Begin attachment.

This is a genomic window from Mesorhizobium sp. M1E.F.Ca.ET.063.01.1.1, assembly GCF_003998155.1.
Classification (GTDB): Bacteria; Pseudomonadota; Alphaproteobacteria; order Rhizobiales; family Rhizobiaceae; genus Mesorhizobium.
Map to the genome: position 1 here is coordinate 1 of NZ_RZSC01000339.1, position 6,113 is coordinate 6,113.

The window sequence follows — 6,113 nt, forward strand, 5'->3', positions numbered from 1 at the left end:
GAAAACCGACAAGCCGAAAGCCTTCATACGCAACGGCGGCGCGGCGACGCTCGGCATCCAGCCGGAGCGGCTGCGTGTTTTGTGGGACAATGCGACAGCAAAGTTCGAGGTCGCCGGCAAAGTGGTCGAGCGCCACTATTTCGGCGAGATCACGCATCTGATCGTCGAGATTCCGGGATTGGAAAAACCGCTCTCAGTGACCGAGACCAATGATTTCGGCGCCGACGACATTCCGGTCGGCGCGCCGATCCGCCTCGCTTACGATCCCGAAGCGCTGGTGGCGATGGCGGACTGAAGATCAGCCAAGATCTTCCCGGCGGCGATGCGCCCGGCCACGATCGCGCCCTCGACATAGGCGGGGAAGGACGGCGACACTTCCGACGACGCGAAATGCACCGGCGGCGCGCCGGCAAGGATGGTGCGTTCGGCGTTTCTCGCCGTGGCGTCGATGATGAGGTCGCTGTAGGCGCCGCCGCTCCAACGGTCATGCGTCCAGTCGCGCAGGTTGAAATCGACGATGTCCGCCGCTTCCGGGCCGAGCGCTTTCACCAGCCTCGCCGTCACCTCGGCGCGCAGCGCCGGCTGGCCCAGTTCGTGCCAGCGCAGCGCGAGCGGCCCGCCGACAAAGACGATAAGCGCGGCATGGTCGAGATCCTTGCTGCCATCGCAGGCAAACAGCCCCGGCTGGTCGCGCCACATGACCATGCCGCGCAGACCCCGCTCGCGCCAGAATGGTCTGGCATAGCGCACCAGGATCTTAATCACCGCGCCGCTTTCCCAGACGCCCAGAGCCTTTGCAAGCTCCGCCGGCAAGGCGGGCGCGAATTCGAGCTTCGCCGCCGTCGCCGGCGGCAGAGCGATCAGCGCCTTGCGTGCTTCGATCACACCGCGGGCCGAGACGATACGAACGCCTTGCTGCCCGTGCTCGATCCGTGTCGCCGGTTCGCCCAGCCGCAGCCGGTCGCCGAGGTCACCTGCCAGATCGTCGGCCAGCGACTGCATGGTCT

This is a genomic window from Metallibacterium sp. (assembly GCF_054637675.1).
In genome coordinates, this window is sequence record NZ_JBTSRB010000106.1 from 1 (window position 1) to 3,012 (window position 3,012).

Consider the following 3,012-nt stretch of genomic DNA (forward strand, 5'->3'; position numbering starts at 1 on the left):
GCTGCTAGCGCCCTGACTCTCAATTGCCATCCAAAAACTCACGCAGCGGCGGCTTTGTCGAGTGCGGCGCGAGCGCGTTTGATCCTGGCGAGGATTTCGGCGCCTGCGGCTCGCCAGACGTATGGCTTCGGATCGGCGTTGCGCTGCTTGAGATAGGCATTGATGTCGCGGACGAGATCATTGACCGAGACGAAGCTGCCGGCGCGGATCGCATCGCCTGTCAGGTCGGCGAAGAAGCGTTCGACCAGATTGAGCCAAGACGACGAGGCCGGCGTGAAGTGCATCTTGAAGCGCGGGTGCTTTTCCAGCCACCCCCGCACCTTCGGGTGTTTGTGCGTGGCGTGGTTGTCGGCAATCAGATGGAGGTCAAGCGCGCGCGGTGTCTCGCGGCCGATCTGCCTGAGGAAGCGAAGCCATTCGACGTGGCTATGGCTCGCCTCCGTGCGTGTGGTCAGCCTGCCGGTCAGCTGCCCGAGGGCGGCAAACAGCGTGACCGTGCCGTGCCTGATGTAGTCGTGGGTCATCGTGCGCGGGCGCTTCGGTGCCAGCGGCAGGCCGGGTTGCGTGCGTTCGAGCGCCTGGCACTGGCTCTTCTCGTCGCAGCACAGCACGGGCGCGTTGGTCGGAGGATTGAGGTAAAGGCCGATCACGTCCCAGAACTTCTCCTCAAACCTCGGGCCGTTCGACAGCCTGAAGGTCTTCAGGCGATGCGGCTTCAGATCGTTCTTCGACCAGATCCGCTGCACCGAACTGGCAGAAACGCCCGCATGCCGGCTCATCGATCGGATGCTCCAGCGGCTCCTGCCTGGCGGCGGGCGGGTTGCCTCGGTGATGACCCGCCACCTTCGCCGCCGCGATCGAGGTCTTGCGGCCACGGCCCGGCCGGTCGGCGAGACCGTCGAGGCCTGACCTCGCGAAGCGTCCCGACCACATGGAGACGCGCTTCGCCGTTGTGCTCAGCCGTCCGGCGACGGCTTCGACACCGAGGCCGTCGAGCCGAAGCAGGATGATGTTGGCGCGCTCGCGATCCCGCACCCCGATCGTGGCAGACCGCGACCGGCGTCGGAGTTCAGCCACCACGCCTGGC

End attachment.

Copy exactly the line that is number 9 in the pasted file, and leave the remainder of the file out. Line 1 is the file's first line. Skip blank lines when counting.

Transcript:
GCTGCTAGCGCCCTGACTCTCAATTGCCATCCAAAAACTCACGCAGCGGCGGCTTTGTCGAGTGCGGCGCGAGCGCGTTTGATCCTGGCGAGGATTTCGGCGCCTGCGGCTCGCCAGACGTATGGCTTCGGATCGGCGTTGCGCTGCTTGAGATAGGCATTGATGTCGCGGACGAGATCATTGACCGAGACGAAGCTGCCGGCGCGGATCGCATCGCCTGTCAGGTCGGCGAAGAAGCGTTCGACCAGATTGAGCCAAGACGACGAGGCCGGCGTGAAGTGCATCTTGAAGCGCGGGTGCTTTTCCAGCCACCCCCGCACCTTCGGGTGTTTGTGCGTGGCGTGGTTGTCGGCAATCAGATGGAGGTCAAGCGCGCGCGGTGTCTCGCGGCCGATCTGCCTGAGGAAGCGAAGCCATTCGACGTGGCTATGGCTCGCCTCCGTGCGTGTGGTCAGCCTGCCGGTCAGCTGCCCGAGGGCGGCAAACAGCGTGACCGTGCCGTGCCTGATGTAGTCGTGGGTCATCGTGCGCGGGCGCTTCGGTGCCAGCGGCAGGCCGGGTTGCGTGCGTTCGAGCGCCTGGCACTGGCTCTTCTCGTCGCAGCACAGCACGGGCGCGTTGGTCGGAGGATTGAGGTAAAGGCCGATCACGTCCCAGAACTTCTCCTCAAACCTCGGGCCGTTCGACAGCCTGAAGGTCTTCAGGCGATGCGGCTTCAGATCGTTCTTCGACCAGATCCGCTGCACCGAACTGGCAGAAACGCCCGCATGCCGGCTCATCGATCGGATGCTCCAGCGGCTCCTGCCTGGCGGCGGGCGGGTTGCCTCGGTGATGACCCGCCACCTTCGCCGCCGCGATCGAGGTCTTGCGGCCACGGCCCGGCCGGTCGGCGAGACCGTCGAGGCCTGACCTCGCGAAGCGTCCCGACCACATGGAGACGCGCTTCGCCGTTGTGCTCAGCCGTCCGGCGACGGCTTCGACACCGAGGCCGTCGAGCCGAAGCAGGATGATGTTGGCGCGCTCGCGATCCCGCACCCCGATCGTGGCAGACCGCGACCGGCGTCGGAGTTCAGCCACCACGCCTGGC